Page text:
Makurlngu has worked with her son to create recordings of a newly composed yiwarrudj manyardi ‘church song’ in Kunbarlang and they are currently working on a new one for an upcoming funeral for a senior Kinbarlang man. Makurlngu has also been helping her daughter (Nathalia Gumurdul) and niece (Janet Mardbinda) learn to transcribe and translate Kunbarlang. Mardbinda has been sharing her knowledge of ELAN, assisting Makurlngu and N Gumurdul. Gumurdul also did some work with O’Keeffe recording her makka (father’s mother’s brother) Paul Naragoidj in Darwin in 2017. After the recording session, she explained ‘I can’t speak Kunbarlang, but I understood most of what he was saying!’
The field-based Reasearch Assistants Mardbinda, Wilton and N Gumurdul have been growing in their confidence in learning to type Kunbarlang and to be able to identify and translate words in the recordings, with assistance from Makurlngu and Djamuddjana. This has provided them with some employment and has assisted them with skills for future language-related study or work.
Kunbarlang songs and multilingualism
Archival audio of Kunbarlang songs, recorded in the 1980s by Carolyn Coleman and not yet documented, have been discovered. The recordings are of the late songman Micky Nalorlman singing Kunbarlang love songs. His son, Soloman Yalbarr, told the project team that his father used to compose and sing many of these songs and that they were in multiple languages (Mawng, Kunbarlang and Kunwinjku). Colemand and O’Keeffe were able to work with Yalbarr in July/August 2017 to transcribe these songs, which were in Kunwinjku and Kunbarlang. The songs provide further evidence of the song traditions reflecting and contributing to the multilingualism and linguistic diversity of the region.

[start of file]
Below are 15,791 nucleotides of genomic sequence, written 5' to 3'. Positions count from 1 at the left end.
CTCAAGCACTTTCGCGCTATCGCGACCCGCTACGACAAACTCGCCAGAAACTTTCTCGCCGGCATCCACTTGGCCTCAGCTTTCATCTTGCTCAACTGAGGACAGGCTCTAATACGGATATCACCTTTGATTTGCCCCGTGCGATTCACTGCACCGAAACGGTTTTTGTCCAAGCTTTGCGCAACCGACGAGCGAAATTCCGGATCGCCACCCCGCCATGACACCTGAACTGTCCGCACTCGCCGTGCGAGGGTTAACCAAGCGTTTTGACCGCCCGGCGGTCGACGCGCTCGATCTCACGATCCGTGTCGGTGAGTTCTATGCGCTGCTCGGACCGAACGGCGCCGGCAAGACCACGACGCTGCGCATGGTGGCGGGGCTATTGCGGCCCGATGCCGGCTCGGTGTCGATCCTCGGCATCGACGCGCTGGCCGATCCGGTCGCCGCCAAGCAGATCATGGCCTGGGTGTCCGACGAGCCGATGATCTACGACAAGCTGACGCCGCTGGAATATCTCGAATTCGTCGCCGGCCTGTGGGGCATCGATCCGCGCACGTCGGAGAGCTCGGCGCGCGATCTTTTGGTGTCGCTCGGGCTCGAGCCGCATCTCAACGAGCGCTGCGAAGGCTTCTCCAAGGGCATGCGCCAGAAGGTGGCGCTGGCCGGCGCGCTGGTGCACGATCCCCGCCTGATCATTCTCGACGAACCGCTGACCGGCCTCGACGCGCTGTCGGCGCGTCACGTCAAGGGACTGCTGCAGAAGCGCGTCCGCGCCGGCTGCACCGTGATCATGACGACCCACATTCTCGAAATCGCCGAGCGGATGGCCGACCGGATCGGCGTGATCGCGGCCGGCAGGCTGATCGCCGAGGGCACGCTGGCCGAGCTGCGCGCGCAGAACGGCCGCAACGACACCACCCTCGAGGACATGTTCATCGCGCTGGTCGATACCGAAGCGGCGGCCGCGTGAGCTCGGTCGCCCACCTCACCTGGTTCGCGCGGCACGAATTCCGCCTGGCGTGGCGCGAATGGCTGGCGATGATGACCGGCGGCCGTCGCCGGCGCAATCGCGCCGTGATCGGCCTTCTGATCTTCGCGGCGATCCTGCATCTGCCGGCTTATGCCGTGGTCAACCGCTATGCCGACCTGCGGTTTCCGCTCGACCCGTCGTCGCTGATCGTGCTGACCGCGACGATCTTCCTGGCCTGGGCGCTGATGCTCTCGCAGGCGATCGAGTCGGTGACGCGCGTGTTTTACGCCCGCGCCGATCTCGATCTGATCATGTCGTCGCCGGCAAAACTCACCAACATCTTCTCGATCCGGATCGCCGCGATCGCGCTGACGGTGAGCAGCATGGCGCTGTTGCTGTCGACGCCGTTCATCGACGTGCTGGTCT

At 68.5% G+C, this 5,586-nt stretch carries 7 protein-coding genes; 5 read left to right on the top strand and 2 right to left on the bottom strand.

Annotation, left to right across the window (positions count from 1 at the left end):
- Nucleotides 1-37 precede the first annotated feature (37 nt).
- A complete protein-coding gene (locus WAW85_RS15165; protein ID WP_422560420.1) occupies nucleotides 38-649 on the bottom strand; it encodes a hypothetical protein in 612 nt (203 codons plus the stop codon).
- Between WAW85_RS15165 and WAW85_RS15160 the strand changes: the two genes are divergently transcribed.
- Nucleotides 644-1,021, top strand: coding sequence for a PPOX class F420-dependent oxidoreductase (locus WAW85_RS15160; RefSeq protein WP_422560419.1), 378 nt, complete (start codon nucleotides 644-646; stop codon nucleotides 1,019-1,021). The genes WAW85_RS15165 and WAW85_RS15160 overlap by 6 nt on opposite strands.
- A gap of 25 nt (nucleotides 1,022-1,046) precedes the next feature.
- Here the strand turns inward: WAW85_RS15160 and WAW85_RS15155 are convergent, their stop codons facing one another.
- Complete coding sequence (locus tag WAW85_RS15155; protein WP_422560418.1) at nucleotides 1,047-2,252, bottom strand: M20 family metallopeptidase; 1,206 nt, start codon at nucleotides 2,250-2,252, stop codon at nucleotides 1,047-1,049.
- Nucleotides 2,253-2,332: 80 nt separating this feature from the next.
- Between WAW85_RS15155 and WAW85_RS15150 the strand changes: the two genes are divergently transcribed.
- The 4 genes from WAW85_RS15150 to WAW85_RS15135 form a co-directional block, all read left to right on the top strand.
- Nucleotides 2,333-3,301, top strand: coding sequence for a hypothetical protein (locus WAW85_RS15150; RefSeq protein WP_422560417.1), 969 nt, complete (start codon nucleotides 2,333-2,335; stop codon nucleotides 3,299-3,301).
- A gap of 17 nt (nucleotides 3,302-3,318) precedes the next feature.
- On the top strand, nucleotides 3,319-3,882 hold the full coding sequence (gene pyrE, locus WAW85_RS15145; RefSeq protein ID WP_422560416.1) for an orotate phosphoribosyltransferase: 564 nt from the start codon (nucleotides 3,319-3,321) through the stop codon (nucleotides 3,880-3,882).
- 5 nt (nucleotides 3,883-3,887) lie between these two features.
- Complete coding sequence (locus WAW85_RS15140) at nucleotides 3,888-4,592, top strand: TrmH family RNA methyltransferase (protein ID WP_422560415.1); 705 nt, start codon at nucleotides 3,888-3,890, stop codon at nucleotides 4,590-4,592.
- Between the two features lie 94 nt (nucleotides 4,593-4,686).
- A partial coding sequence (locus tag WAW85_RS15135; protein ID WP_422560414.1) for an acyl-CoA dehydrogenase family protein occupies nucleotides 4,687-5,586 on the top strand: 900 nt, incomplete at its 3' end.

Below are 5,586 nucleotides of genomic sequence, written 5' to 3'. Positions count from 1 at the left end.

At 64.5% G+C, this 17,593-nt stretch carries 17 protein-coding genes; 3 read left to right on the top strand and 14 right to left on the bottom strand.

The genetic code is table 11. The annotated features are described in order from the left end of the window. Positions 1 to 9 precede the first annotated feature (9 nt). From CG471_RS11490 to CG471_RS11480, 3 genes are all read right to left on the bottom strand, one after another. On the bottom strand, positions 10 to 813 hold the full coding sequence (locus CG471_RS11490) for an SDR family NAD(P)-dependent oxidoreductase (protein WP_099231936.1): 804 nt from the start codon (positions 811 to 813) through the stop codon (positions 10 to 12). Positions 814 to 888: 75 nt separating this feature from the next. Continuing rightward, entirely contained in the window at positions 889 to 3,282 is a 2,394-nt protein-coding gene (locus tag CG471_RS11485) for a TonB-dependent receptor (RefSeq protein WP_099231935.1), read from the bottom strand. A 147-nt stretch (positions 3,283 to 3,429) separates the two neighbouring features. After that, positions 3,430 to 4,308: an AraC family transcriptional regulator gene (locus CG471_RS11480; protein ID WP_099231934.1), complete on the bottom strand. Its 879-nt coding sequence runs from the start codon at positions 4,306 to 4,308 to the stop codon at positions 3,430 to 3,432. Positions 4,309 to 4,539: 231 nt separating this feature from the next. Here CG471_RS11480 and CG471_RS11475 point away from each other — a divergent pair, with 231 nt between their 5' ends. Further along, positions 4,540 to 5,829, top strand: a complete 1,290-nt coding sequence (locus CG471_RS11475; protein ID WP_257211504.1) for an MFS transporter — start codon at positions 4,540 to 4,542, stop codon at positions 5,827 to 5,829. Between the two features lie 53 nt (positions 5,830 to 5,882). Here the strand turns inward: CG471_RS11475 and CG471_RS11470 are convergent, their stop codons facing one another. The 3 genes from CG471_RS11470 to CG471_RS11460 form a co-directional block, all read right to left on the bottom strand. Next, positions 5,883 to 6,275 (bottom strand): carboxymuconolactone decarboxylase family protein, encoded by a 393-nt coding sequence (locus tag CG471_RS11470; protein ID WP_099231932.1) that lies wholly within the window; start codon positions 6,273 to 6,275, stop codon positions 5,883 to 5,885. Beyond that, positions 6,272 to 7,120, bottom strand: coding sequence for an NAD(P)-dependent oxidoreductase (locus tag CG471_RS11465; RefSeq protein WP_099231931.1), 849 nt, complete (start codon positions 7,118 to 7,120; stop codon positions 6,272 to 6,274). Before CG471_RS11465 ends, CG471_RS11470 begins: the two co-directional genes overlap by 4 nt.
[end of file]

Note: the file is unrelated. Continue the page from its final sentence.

Emotions and metaphors in Kunbarlang:
In our recent documentation of emotion terms in Kunbarlang we have discovered a range of new terms and metaphors, including many metaphors that are identical in neighbouring languages (Mawng, Ndjébbana, and Kunwinjku) despite the fact that these languages are from three typologically different language families. This work on emotions, as well as comparative lists of ethnobiological terms will provide data that will assist furhter comparative work on these central and western Arnhem Land languages, and ultimately may contribute to work on the linguistic pre-history of Arnhem land and the linguistic diffusion that has or has not occurred.
On language competence and maintenance in smaller languages:
The receptive competence of Makurlngu’s children and of Djamuddjana’s children and grandchildren provides further evidence to support the importance of receptive multilingualism in the maintenance of smaller languages (see Singer and Harris 2016). The new recordings of receptive multilingual conversations and the identification of similar types of conversations in archival material will provide significant data to further our understanding of multilingualism and the maintenance of small languages in this region and beyond.
Kunbarlang lerrk (Kunbarlang language) also have a Facebook page with updates from the project and the community. Visit the page here!
Singer, R & Harris, S. 2016, ‘What practices and ideologies support small-scale multilingualism? A case study of unexpected language survival in an Australian Indigenous community’, International Journal of the Sociology of Language, vol 214.